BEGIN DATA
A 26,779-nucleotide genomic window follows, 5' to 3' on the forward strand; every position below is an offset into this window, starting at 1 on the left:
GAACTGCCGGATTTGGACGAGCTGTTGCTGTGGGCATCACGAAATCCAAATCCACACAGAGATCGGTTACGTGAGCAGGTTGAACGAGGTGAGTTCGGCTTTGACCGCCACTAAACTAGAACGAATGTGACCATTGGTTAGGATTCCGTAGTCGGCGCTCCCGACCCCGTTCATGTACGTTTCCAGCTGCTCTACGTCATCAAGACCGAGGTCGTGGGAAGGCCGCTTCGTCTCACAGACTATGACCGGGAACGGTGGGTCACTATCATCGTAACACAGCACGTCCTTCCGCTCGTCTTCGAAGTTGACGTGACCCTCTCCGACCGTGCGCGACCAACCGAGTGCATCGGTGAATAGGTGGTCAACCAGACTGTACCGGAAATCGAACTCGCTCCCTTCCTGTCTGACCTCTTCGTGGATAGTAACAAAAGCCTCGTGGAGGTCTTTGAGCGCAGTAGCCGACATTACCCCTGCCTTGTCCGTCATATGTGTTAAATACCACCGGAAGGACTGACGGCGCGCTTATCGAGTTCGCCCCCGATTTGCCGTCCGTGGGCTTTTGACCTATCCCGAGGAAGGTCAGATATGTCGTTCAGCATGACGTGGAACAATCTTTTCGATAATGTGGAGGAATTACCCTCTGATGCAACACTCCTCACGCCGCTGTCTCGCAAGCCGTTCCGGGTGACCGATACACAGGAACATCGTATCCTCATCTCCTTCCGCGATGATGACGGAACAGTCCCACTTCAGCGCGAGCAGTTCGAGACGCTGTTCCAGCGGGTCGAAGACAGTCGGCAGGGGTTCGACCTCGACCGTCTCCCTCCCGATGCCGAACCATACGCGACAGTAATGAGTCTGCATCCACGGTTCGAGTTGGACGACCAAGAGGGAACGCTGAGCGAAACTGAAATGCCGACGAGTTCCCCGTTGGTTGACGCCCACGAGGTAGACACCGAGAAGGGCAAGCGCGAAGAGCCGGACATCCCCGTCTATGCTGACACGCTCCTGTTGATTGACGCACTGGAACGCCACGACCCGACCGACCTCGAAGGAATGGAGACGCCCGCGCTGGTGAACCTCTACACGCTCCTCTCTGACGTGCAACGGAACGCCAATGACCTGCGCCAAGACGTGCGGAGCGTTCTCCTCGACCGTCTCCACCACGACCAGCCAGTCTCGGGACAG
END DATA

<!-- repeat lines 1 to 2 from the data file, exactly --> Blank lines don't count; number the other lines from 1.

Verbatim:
A 26,779-nucleotide genomic window follows, 5' to 3' on the forward strand; every position below is an offset into this window, starting at 1 on the left:
GAACTGCCGGATTTGGACGAGCTGTTGCTGTGGGCATCACGAAATCCAAATCCACACAGAGATCGGTTACGTGAGCAGGTTGAACGAGGTGAGTTCGGCTTTGACCGCCACTAAACTAGAACGAATGTGACCATTGGTTAGGATTCCGTAGTCGGCGCTCCCGACCCCGTTCATGTACGTTTCCAGCTGCTCTACGTCATCAAGACCGAGGTCGTGGGAAGGCCGCTTCGTCTCACAGACTATGACCGGGAACGGTGGGTCACTATCATCGTAACACAGCACGTCCTTCCGCTCGTCTTCGAAGTTGACGTGACCCTCTCCGACCGTGCGCGACCAACCGAGTGCATCGGTGAATAGGTGGTCAACCAGACTGTACCGGAAATCGAACTCGCTCCCTTCCTGTCTGACCTCTTCGTGGATAGTAACAAAAGCCTCGTGGAGGTCTTTGAGCGCAGTAGCCGACATTACCCCTGCCTTGTCCGTCATATGTGTTAAATACCACCGGAAGGACTGACGGCGCGCTTATCGAGTTCGCCCCCGATTTGCCGTCCGTGGGCTTTTGACCTATCCCGAGGAAGGTCAGATATGTCGTTCAGCATGACGTGGAACAATCTTTTCGATAATGTGGAGGAATTACCCTCTGATGCAACACTCCTCACGCCGCTGTCTCGCAAGCCGTTCCGGGTGACCGATACACAGGAACATCGTATCCTCATCTCCTTCCGCGATGATGACGGAACAGTCCCACTTCAGCGCGAGCAGTTCGAGACGCTGTTCCAGCGGGTCGAAGACAGTCGGCAGGGGTTCGACCTCGACCGTCTCCCTCCCGATGCCGAACCATACGCGACAGTAATGAGTCTGCATCCACGGTTCGAGTTGGACGACCAAGAGGGAACGCTGAGCGAAACTGAAATGCCGACGAGTTCCCCGTTGGTTGACGCCCACGAGGTAGACACCGAGAAGGGCAAGCGCGAAGAGCCGGACATCCCCGTCTATGCTGACACGCTCCTGTTGATTGACGCACTGGAACGCCACGACCCGACCGACCTCGAAGGAATGGAGACGCCCGCGCTGGTGAACCTCTACACGCTCCTCTCTGACGTGCAACGGAACGCCAATGACCTGCGCCAAGACGTGCGGAGCGTTCTCCTCGACCGTCTCCACCACGACCAGCCAGTCTCGGGACAG